|6774 - The Big Picture||05/05/2005 - 20:00:54|
From: Here's my thought : knowledge workers do not need to have an all-powerful device with them all the time, merely something that can give them universal access to all that power.
Is what we have today enough? Good enough, for most uses. It's improving, and in the right direction. There's always going to be something faster, smaller and cheaper - well maybe not cheaper down the road. However, as we see now, availability is more important than capacity. Intel's Centrino platform emphasises on better battery life and wireless performance over pure processing power- letting you work longer hours without a recharge. You have VNC, telnet, web frontends, FTP, and therefore access to any number of applications to do what you need - right at your laptop.
Phones, notebooks and tablets allow knowledge workers to produce, link and access multimedia content anywhere. Your smartphone today captures your thoughts and ideas in text, drawings, photos, audio and video - enabling you to produce content in a relevant, timely manner. We are simultaneously producers and consumers. Telecom companies don't get this - 10 years after the failed interactive TV projects, 5 years after the failure of "walled garden" WAP portals. Telcos are still obsessed with keeping the content within their control, with their "we know best for our customers" attitude.
How do we share this content? With high speed wireless access - via WiFi, EVDO, EDGE, 3G and beyond you can do it anywhere. Again, it can be faster today - but it's fast enough right now to make a difference. With Bluetooth finally gaining ground among device makers, there's a lot of sharing and commercial transactions "at the fringe" - at no profit to the telcos.
Meanwhile, personal portable storage gets cheaper for the person on the street. RM300 (US$75) will get you a 200GB external hard disk (paperback book form factor) or 1GB SD card (postage stamp form factor). Warranty periods are increasing - 5 years for hard disks and lifetime for SD, showing increased confidence in high reliability of modern storage mechanisms. That's enough to store your own content, and affordable terabyte home servers in portable form factors should be appearing within the next 18-24 months. With software like Orb, you will be able to access this content anywhere.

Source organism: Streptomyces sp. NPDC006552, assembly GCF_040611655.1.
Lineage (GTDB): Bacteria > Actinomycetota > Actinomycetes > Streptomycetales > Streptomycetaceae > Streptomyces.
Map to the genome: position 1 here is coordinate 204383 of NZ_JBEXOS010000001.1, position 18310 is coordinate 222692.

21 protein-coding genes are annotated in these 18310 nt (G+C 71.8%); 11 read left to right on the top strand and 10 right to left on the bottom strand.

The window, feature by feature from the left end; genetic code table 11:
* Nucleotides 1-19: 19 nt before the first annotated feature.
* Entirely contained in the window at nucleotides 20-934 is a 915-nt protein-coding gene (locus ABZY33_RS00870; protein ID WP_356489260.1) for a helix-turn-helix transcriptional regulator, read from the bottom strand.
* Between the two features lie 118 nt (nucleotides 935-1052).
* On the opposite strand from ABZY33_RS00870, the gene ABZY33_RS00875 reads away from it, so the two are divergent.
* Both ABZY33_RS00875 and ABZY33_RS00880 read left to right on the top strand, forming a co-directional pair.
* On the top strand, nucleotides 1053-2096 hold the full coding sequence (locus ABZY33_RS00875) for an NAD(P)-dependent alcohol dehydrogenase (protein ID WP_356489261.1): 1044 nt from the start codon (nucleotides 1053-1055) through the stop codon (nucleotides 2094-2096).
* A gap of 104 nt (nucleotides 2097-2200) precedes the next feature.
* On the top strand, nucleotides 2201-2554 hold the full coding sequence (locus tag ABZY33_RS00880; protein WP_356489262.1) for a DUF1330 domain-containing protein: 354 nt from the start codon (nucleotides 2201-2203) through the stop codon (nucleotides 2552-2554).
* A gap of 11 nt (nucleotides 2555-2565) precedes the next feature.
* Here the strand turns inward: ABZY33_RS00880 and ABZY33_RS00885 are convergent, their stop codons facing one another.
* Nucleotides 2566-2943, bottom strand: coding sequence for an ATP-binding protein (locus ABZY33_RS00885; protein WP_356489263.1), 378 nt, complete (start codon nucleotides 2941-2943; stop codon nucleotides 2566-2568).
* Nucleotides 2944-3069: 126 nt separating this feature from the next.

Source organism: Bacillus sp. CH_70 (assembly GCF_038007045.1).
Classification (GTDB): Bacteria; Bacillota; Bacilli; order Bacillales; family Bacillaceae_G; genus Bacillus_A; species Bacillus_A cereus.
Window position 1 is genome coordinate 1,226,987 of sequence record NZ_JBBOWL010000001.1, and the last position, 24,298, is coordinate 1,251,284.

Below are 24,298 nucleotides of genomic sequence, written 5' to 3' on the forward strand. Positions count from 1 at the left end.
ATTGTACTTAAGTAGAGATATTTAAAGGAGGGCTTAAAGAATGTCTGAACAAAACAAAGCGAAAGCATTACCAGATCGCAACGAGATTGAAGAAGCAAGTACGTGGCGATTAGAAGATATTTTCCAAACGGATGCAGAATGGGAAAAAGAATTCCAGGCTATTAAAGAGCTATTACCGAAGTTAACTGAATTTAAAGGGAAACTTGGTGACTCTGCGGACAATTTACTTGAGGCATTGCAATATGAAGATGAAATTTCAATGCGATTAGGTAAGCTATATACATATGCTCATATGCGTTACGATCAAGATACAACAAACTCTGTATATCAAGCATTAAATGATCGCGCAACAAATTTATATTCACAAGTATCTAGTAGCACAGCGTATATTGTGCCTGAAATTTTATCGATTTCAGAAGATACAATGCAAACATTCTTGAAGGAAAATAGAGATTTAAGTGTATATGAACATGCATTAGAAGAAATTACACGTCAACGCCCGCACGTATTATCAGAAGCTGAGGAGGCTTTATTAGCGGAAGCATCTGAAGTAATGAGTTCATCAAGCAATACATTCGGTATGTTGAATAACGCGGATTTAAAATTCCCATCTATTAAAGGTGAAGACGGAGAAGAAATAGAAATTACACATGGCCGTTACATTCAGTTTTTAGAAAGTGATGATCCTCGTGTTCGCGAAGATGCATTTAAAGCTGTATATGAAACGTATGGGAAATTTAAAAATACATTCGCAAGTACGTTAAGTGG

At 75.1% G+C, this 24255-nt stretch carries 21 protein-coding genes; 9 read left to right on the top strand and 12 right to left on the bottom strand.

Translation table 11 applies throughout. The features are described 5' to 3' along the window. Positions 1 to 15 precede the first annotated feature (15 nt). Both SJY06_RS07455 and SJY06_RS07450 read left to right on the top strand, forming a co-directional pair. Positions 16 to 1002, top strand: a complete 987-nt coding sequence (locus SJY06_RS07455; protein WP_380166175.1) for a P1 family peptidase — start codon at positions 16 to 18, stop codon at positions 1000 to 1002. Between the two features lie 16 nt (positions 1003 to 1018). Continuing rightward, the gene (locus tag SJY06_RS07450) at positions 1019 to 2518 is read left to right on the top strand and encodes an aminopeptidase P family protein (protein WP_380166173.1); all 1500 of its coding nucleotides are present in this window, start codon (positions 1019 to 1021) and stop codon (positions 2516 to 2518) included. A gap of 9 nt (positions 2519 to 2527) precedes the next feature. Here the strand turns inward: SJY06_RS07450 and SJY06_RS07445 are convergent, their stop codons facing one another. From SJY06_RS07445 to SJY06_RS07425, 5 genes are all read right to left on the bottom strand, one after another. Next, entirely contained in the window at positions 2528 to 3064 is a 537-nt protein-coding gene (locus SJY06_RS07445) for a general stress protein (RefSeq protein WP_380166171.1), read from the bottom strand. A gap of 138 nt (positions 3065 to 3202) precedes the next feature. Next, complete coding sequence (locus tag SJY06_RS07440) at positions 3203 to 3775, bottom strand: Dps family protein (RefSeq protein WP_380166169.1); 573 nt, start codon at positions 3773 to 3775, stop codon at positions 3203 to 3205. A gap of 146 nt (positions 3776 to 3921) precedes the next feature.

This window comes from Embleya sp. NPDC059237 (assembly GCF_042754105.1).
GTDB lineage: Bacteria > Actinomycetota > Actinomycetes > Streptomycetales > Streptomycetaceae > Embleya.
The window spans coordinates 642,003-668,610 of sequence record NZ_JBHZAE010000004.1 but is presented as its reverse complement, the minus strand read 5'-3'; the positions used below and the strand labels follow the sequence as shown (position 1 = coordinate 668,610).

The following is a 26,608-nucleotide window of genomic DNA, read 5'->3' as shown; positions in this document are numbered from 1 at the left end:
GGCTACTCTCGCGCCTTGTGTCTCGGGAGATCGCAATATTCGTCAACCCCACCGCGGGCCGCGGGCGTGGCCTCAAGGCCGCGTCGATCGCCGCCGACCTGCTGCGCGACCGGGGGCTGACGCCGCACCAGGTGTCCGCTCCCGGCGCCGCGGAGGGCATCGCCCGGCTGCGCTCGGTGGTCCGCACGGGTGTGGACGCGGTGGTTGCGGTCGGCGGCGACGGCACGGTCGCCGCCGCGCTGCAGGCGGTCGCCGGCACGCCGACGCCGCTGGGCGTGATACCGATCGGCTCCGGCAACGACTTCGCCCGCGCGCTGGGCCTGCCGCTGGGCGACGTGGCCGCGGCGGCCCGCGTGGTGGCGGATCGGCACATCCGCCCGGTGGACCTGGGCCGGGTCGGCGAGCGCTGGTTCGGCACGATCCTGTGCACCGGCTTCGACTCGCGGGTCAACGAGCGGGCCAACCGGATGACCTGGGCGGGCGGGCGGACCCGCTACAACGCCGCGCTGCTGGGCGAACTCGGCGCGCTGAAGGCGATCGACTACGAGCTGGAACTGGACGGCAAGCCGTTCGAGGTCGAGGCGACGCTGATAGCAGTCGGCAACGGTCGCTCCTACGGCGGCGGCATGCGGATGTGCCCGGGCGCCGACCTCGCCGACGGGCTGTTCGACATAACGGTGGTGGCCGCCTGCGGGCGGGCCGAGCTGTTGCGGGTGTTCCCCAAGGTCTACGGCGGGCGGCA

Responsible copyright behaviour releases more and more data and media into the public domain, for example via Archive.org . And being a producer means you can get your stuff out to the public, too, via outlets such as Wikipedia and Ourmedia, not to mention blogs. With Creative Commons and similar licences, our ability to produce and derive, and mash up content grows exponentially. And any scrap of data, any small thought or idea could be useful to someone, somewhere, someday. As with everything else, 90% of it will be crap but with peer reviews the cream will still rise to the top.
With all this content and data available, even making new discoveries will be easier. Imagine searching for specific event patterns across 50 years of TV. Utility computing makes it easy and cheap to do complex studies, simulations and calculations, without having to invest in any infrastructure. The Sun Grid and IBM/Lotus Workplace service promise processing, software and storage rental by the CPU and by the hour. The ease of setup and use of Apple's Xserve, Xserve RAID and cluster node system may see the rise many small "mom-and-pop" of specialised supercomputer clusters and grids. It's possible that we will see clusters for bioinformatics, mass marketing trends, for stock market simulations, for natural disaster prediction - for anything that makes sense.
The one thing that ties everything together is the ability to find, and to put the pieces together. The ultimate, universal finder right now is still Google. You can search for text from HTML and PDF, for photos, for information within videos, you can search from your mobile phone and PDA. And putting pieces together? That's the role of the knowledge worker.
For example, say I'm a Glenn Fleishman-wannabe with a passion for everything WiFi. I'm sitting in a cafe, sipping a cappuccino and surfing the web on my laptop. And it occurs to me, how many people are doing the same thing that I am, and what do they do? I'd go to Google and dig up data on number of cafes with WiFi access across the world, number of WiFi-enabled laptops and PDAs, average download speeds via DSLreports, and obtain some private data on average WiFi connect time from some service aggregator like Boingo. With all that data, I'd figure out a model of how everything connects to each other, send it to Sun to crunch the statistics, and end up with results that would be interesting for other wireless pundits and a hardware manufacturer or service provider. It won't matter where I am, or how powerful my laptop is. Like I mentioned in the beginning, it's a matter of what applications and data I can access, and what I choose to do with it.
Download the Big Picture diagram in JPEG and PDF.
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